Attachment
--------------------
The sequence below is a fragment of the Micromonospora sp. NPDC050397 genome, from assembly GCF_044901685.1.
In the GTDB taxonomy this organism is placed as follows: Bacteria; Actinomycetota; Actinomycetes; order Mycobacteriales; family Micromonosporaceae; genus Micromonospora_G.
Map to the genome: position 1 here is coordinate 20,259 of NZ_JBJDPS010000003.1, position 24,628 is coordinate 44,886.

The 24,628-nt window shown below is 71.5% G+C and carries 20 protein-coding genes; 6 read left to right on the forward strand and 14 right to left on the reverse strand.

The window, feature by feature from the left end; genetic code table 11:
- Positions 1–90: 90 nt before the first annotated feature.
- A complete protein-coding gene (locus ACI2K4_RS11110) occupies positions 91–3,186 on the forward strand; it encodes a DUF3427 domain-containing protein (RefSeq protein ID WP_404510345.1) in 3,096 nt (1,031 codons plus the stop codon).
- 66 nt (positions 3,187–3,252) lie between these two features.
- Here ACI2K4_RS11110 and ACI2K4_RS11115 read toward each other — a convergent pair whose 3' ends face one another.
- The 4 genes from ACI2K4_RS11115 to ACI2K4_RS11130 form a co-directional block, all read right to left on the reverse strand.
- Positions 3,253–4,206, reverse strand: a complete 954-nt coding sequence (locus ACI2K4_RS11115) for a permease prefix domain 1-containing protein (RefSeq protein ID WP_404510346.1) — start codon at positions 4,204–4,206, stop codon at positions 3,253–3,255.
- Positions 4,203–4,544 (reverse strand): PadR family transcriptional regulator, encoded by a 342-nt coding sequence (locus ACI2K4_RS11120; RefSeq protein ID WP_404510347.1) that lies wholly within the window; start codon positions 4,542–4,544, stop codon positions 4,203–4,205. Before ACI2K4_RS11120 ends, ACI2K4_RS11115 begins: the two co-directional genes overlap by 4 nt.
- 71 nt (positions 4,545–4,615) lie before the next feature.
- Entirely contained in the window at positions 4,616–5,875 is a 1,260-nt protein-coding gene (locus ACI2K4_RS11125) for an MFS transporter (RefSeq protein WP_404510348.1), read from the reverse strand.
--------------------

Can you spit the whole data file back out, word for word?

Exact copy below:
The sequence below is a fragment of the Micromonospora sp. NPDC050397 genome, from assembly GCF_044901685.1.
In the GTDB taxonomy this organism is placed as follows: Bacteria; Actinomycetota; Actinomycetes; order Mycobacteriales; family Micromonosporaceae; genus Micromonospora_G.
Map to the genome: position 1 here is coordinate 20,259 of NZ_JBJDPS010000003.1, position 24,628 is coordinate 44,886.

The 24,628-nt window shown below is 71.5% G+C and carries 20 protein-coding genes; 6 read left to right on the forward strand and 14 right to left on the reverse strand.

The window, feature by feature from the left end; genetic code table 11:
- Positions 1–90: 90 nt before the first annotated feature.
- A complete protein-coding gene (locus ACI2K4_RS11110) occupies positions 91–3,186 on the forward strand; it encodes a DUF3427 domain-containing protein (RefSeq protein ID WP_404510345.1) in 3,096 nt (1,031 codons plus the stop codon).
- 66 nt (positions 3,187–3,252) lie between these two features.
- Here ACI2K4_RS11110 and ACI2K4_RS11115 read toward each other — a convergent pair whose 3' ends face one another.
- The 4 genes from ACI2K4_RS11115 to ACI2K4_RS11130 form a co-directional block, all read right to left on the reverse strand.
- Positions 3,253–4,206, reverse strand: a complete 954-nt coding sequence (locus ACI2K4_RS11115) for a permease prefix domain 1-containing protein (RefSeq protein ID WP_404510346.1) — start codon at positions 4,204–4,206, stop codon at positions 3,253–3,255.
- Positions 4,203–4,544 (reverse strand): PadR family transcriptional regulator, encoded by a 342-nt coding sequence (locus ACI2K4_RS11120; RefSeq protein ID WP_404510347.1) that lies wholly within the window; start codon positions 4,542–4,544, stop codon positions 4,203–4,205. Before ACI2K4_RS11120 ends, ACI2K4_RS11115 begins: the two co-directional genes overlap by 4 nt.
- 71 nt (positions 4,545–4,615) lie before the next feature.
- Entirely contained in the window at positions 4,616–5,875 is a 1,260-nt protein-coding gene (locus ACI2K4_RS11125) for an MFS transporter (RefSeq protein WP_404510348.1), read from the reverse strand.